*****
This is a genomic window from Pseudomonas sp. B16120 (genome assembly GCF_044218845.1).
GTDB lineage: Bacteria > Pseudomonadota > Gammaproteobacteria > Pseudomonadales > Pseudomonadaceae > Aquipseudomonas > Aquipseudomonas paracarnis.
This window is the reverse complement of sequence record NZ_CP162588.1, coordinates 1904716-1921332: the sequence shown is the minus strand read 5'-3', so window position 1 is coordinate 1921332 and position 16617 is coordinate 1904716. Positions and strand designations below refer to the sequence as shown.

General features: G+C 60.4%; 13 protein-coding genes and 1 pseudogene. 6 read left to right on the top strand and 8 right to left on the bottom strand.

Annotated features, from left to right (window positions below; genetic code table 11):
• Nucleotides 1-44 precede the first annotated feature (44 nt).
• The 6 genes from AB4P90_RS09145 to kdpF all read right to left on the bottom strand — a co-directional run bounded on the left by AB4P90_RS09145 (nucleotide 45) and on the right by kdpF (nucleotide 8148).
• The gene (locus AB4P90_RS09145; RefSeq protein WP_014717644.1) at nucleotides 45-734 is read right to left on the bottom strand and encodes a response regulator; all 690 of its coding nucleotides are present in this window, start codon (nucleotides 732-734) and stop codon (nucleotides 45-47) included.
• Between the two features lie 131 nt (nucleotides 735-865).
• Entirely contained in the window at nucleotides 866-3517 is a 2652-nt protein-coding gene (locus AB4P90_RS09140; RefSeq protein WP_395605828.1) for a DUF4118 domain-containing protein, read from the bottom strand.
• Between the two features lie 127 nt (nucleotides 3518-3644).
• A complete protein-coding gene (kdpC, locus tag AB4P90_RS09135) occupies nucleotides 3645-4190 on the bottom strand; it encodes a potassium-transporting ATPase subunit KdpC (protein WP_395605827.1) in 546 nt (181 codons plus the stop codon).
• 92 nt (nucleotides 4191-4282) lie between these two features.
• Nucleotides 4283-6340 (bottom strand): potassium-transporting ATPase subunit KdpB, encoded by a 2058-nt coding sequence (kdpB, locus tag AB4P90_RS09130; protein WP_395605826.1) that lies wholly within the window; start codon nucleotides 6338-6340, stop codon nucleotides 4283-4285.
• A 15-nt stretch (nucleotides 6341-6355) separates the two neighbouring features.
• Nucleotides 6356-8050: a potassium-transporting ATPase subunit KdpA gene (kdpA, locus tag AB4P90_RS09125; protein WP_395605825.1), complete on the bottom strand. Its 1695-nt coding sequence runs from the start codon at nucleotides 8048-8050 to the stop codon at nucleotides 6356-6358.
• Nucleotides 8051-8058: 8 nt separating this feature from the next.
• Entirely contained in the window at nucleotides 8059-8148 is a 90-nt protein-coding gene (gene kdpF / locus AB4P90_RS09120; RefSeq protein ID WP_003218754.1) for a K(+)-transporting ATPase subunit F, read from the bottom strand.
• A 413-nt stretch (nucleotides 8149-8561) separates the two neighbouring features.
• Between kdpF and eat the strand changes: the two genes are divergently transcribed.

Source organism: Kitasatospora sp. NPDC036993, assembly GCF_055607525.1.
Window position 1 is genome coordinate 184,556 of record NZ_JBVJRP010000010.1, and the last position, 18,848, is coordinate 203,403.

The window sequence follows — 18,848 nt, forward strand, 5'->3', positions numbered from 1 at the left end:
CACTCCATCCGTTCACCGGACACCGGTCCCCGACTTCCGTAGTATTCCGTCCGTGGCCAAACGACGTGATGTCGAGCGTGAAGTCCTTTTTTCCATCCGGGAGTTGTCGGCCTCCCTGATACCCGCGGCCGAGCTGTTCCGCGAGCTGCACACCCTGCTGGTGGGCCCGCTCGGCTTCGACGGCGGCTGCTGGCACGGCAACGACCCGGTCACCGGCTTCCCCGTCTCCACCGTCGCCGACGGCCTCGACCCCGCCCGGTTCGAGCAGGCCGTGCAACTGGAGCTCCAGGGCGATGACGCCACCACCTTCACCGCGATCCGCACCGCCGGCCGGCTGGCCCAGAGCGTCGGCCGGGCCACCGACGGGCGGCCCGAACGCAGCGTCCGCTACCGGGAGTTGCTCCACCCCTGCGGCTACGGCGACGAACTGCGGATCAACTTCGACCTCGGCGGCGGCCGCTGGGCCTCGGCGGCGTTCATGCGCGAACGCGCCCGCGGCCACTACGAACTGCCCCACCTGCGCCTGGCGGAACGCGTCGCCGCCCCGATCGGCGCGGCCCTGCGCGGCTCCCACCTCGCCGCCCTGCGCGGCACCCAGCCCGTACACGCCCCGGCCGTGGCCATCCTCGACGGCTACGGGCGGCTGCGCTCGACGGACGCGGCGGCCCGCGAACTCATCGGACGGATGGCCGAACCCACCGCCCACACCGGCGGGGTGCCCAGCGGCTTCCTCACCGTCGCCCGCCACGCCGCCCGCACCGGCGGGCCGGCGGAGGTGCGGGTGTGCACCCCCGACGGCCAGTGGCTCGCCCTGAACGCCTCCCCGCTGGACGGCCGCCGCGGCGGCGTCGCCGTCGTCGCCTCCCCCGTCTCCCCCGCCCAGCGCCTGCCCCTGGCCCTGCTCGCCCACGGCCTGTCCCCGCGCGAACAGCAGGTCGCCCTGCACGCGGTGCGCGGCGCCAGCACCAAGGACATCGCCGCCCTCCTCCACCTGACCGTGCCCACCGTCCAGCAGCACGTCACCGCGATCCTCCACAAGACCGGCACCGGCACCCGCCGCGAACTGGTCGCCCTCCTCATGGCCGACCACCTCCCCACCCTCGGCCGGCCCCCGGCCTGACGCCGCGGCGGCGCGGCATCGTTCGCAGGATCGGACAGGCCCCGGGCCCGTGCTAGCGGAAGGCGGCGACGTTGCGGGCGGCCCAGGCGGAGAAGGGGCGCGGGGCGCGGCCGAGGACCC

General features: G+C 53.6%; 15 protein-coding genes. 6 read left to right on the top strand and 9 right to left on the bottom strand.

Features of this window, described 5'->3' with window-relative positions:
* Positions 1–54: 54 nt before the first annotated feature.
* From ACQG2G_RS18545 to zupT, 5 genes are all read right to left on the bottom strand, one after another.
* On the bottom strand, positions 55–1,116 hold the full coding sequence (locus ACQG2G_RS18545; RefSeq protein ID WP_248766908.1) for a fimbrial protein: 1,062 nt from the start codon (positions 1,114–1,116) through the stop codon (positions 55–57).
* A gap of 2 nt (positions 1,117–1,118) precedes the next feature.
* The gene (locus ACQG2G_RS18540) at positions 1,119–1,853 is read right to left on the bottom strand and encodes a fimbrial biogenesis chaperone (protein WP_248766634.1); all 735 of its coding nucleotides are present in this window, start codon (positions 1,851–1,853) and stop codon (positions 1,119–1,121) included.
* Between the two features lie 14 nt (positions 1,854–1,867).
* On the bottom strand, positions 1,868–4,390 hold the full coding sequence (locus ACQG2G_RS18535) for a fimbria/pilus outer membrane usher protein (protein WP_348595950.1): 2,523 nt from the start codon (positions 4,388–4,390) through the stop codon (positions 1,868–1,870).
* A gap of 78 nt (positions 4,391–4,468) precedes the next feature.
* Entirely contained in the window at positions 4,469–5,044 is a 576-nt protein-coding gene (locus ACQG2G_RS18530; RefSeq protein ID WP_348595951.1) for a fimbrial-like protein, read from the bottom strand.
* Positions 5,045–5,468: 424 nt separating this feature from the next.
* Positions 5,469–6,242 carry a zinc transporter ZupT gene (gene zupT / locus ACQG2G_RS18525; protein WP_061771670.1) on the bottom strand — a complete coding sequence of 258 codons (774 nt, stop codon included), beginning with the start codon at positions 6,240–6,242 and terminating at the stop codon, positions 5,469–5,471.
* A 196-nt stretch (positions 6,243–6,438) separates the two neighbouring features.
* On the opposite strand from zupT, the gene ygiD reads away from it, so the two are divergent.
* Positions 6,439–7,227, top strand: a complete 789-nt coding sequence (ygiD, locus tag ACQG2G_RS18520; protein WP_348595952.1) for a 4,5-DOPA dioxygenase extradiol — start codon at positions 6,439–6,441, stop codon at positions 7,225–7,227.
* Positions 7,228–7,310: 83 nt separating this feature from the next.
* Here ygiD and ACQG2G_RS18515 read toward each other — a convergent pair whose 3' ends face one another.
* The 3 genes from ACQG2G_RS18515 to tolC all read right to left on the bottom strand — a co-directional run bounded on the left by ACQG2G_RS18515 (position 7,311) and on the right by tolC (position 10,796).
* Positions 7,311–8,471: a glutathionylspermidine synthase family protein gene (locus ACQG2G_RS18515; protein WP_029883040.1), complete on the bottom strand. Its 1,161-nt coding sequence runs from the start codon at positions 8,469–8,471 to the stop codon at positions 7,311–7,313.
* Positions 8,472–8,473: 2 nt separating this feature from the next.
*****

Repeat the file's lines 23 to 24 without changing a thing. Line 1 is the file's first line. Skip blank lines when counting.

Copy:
The window sequence follows — 18,848 nt, forward strand, 5'->3', positions numbered from 1 at the left end:
CACTCCATCCGTTCACCGGACACCGGTCCCCGACTTCCGTAGTATTCCGTCCGTGGCCAAACGACGTGATGTCGAGCGTGAAGTCCTTTTTTCCATCCGGGAGTTGTCGGCCTCCCTGATACCCGCGGCCGAGCTGTTCCGCGAGCTGCACACCCTGCTGGTGGGCCCGCTCGGCTTCGACGGCGGCTGCTGGCACGGCAACGACCCGGTCACCGGCTTCCCCGTCTCCACCGTCGCCGACGGCCTCGACCCCGCCCGGTTCGAGCAGGCCGTGCAACTGGAGCTCCAGGGCGATGACGCCACCACCTTCACCGCGATCCGCACCGCCGGCCGGCTGGCCCAGAGCGTCGGCCGGGCCACCGACGGGCGGCCCGAACGCAGCGTCCGCTACCGGGAGTTGCTCCACCCCTGCGGCTACGGCGACGAACTGCGGATCAACTTCGACCTCGGCGGCGGCCGCTGGGCCTCGGCGGCGTTCATGCGCGAACGCGCCCGCGGCCACTACGAACTGCCCCACCTGCGCCTGGCGGAACGCGTCGCCGCCCCGATCGGCGCGGCCCTGCGCGGCTCCCACCTCGCCGCCCTGCGCGGCACCCAGCCCGTACACGCCCCGGCCGTGGCCATCCTCGACGGCTACGGGCGGCTGCGCTCGACGGACGCGGCGGCCCGCGAACTCATCGGACGGATGGCCGAACCCACCGCCCACACCGGCGGGGTGCCCAGCGGCTTCCTCACCGTCGCCCGCCACGCCGCCCGCACCGGCGGGCCGGCGGAGGTGCGGGTGTGCACCCCCGACGGCCAGTGGCTCGCCCTGAACGCCTCCCCGCTGGACGGCCGCCGCGGCGGCGTCGCCGTCGTCGCCTCCCCCGTCTCCCCCGCCCAGCGCCTGCCCCTGGCCCTGCTCGCCCACGGCCTGTCCCCGCGCGAACAGCAGGTCGCCCTGCACGCGGTGCGCGGCGCCAGCACCAAGGACATCGCCGCCCTCCTCCACCTGACCGTGCCCACCGTCCAGCAGCACGTCACCGCGATCCTCCACAAGACCGGCACCGGCACCCGCCGCGAACTGGTCGCCCTCCTCATGGCCGACCACCTCCCCACCCTCGGCCGGCCCCCGGCCTGACGCCGCGGCGGCGCGGCATCGTTCGCAGGATCGGACAGGCCCCGGGCCCGTGCTAGCGGAAGGCGGCGACGTTGCGGGCGGCCCAGGCGGAGAAGGGGCGCGGGGCGCGGCCGAGGACCC